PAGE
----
This EITI Report covers Azerbaijan's extractive sector in 2008. It was published in December 2008.
Available in English, French, Spanish and Arabic.
Since its launch in 2002, the of the Extractive Industries Transparency Initiative (EITI) has become an important platform for change, helping countries that adopt even its minimum requirements to build greater transparency and accountability. Implementing countries have taken very different approaches to adopting the initiative, allowing each nation to shape its own process according to its needs. Revenue Watch is proud to introduce our new report,
This EITI Report covers Nigeria's extractive sector in 2005. It was published in October 2008.
29-30 October 2008, Athens, Greece
The EITI International Secretariat commissioned Professor Paul Collier to write a paper on the 'Implications of the Changed International Conditions for EITI'. In the paper, Professor Collier, draws links between three main shifts in international attitudes: awareness of climate change, awareness of growing energy scarcity, and the geo-political implications of the current financial crisis.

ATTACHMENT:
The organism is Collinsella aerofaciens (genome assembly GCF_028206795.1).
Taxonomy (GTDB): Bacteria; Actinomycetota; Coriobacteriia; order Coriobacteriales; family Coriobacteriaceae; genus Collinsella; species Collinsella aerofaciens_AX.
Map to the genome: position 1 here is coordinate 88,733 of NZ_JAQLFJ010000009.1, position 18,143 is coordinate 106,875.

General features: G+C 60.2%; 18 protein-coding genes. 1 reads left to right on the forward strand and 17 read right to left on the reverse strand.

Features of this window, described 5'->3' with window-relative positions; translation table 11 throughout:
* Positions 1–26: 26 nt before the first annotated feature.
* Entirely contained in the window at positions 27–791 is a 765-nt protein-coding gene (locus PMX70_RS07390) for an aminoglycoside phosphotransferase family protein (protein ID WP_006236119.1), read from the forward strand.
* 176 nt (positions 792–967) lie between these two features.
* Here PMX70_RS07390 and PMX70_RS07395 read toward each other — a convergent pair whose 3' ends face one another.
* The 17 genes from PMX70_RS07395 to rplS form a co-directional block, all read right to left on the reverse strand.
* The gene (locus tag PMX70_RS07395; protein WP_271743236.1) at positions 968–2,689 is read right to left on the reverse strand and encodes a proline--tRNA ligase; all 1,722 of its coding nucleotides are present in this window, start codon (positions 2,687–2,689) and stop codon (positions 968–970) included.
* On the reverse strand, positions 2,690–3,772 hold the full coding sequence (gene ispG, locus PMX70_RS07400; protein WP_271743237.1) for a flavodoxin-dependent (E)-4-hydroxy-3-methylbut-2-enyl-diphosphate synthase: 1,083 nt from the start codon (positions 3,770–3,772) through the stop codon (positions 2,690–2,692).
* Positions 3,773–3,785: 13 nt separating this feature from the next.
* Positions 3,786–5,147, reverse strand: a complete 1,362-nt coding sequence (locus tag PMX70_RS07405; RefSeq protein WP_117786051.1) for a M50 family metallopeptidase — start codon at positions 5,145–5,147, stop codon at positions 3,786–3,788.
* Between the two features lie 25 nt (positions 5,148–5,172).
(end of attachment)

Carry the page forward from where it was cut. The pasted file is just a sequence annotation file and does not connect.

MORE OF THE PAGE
This document is now replaced by the new communications guide "Talking Matters":
It starts from the premise that effective communication is an essential though often neglected aspect of EITI implementation. The guide has been written for people who may not be communications specialists but who may have some responsibility for communications work.
The 62nd session of the UN General Assembly has adopted a resolution on the subject of 'Strengthening Transparency in Industries'. The resolution gives strong backing to the EITI by noting that EITI implementing countries' efforts to strengthen transparency.
The resolution, that was passed unanimously 11 September 2008, emphasises that transparency and accountability should be embraced and promoted by all its member states.
Nicholas Garrett, German Federal Institute for Geosciences and Natural Resources, September 21st 2008.
This research report explores possible synergies and scope for collaboration between the German Government's "Certified Trading Chains in Mineral Production" (CTC) project and the Extractive Industries Transparency Initiative (EITI). Both initiatives seek to increase transparency in the extractive industries. The report highlights how the two initiatives could collaborate and also identifies possible overlaps. Additionally,
This article analyses the role of the sovereignty principle for the oil industry and the implication this relationship has for development in Africa. It also looks at the transnational social movements around the exploitation of natural resources, comparing Equatorial Guinea and Western Sahara. The main hypothesis is that international norms of self-determination and those developed for non-autonomous people in Western Sahara,
27 May 2008, Madrid, Spain